A word to the wise
Even though ETD is traded on equity exchanges, the payments from ETD are considered as interest - they do not qualify for the reduced tax rate and are taxed at the ordinary income tax level. Furthermore, due to the current low interest rate environment, which will probably continue for the foreseeable future (Yellen's recent comments on 'continuity' in the market as well as her signals towards an extended low interest rate environment support this premise), the discussed securities have a high chance of getting called at their call dates. One should be careful about these dates, and unwind his/her position before the date to avoid immediate capital losses (since they are currently trading at a premium and would be called at the call price of $25). For this reason, the calculations in Table 2 were based on a maturity date of the first call date (essentially, the YTM was really the YTC with no call premium). This is also why I would suggest choosing securities that have call dates even a year or two years out (in balance with liquidity, coupon rates, and debt ratings).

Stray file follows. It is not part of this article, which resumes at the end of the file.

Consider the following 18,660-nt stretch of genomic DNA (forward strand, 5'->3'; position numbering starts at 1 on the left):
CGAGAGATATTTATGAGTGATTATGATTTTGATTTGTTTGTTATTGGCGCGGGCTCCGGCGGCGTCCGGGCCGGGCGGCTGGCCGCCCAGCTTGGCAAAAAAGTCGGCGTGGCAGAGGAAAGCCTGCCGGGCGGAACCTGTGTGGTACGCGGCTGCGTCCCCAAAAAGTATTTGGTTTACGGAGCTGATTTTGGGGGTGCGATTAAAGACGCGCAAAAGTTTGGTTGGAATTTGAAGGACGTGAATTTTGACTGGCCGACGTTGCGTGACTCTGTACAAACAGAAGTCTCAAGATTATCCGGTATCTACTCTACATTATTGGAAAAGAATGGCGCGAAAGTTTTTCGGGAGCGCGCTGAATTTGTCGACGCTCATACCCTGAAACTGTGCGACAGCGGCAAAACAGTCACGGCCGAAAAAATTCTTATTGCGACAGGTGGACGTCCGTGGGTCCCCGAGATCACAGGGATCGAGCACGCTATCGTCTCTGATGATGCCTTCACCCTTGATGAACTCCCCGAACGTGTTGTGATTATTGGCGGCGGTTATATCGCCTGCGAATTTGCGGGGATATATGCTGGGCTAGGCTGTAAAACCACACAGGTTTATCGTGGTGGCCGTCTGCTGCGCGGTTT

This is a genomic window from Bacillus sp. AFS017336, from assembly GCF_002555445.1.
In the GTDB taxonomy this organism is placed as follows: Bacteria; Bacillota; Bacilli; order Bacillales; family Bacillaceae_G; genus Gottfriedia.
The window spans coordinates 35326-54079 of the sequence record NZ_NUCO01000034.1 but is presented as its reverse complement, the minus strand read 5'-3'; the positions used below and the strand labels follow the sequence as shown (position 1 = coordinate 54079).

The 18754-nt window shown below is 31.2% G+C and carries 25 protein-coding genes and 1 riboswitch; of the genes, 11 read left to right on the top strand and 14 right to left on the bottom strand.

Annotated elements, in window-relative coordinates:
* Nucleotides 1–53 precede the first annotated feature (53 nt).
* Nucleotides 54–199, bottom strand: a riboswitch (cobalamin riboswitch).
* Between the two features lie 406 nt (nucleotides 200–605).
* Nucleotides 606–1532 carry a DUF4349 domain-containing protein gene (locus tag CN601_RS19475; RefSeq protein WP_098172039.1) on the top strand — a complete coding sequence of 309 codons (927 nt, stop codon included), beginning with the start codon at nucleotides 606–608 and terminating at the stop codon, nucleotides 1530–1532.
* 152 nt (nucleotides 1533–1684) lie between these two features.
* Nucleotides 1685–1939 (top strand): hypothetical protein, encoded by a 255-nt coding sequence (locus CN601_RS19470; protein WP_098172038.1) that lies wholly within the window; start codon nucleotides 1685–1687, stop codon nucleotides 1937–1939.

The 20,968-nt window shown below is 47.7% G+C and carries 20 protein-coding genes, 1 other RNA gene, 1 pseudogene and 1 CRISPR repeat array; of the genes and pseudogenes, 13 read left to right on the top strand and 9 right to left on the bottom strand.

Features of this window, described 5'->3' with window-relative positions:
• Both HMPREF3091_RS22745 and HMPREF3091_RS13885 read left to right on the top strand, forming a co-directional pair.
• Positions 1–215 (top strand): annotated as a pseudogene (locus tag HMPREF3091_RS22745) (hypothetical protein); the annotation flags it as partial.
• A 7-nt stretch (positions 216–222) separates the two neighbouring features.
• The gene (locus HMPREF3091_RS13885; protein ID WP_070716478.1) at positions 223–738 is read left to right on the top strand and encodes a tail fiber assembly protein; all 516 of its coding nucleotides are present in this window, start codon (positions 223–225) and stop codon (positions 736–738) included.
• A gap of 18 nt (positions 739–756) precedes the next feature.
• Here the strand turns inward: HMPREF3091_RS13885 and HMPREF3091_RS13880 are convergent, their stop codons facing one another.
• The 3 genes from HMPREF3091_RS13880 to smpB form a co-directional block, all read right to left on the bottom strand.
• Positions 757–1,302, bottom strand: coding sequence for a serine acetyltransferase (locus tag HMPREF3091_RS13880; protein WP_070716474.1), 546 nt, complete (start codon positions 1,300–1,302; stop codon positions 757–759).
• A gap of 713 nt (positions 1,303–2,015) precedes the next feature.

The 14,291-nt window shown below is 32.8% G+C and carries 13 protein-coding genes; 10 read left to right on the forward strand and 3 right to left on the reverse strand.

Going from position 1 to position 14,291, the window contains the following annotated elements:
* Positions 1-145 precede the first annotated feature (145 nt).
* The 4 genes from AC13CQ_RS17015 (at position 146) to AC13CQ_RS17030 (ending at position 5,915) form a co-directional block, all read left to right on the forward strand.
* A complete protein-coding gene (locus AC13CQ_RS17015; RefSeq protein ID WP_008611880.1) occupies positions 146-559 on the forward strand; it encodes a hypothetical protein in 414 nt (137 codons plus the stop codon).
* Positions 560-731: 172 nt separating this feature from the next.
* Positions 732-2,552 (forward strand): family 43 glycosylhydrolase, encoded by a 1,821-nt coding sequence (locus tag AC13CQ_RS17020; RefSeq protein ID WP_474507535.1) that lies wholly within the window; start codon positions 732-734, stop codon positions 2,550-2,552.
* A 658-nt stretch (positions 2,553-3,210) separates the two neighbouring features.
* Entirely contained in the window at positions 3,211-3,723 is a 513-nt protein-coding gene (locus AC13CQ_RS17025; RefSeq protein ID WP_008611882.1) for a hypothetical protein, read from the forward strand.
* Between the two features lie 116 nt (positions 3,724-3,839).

Lastly, since ETD is traded flat, an investor could also time her purchase or sale strategically to garner capital gains or capital losses (for tax purposes). Since the prices fluctuate around $25, these gains/losses will be marginal (depending on the volume of shares being traded by the investor) but can have an effect, nonetheless.
ETD is a distinctive security that provides investors with a cheaper and more accessible way to access a portion of the debt market. This type of security, especially the specific issues discussed above, can be used to replace part of the entire risk-free asset in an optimal portfolio to gain increased returns with a disproportionately lower risk.
Disclaimer: I am not a registered investment advisor; no part of the article is investment advice. Please do your own research and due diligence before investing.